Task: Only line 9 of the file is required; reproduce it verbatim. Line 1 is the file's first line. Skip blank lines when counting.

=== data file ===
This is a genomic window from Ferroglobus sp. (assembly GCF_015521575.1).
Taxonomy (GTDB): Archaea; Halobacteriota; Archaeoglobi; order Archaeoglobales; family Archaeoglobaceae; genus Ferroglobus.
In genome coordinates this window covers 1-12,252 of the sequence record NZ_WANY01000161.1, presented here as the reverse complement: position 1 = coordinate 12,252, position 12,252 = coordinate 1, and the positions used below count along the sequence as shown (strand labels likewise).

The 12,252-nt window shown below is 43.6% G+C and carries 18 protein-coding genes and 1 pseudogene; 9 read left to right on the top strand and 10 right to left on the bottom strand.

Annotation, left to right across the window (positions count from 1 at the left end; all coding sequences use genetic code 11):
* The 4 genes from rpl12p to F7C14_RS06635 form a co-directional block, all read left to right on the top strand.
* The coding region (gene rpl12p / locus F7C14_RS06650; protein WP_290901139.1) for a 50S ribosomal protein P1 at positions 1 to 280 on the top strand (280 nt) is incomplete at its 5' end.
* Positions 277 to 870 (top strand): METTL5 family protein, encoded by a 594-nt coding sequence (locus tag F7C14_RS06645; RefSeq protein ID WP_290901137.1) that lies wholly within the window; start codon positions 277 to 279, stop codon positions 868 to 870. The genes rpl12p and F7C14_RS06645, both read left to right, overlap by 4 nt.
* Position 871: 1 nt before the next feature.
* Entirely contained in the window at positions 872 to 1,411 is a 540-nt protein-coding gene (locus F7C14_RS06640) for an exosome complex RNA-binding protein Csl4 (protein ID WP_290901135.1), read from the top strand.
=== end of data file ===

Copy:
* Position 871: 1 nt before the next feature.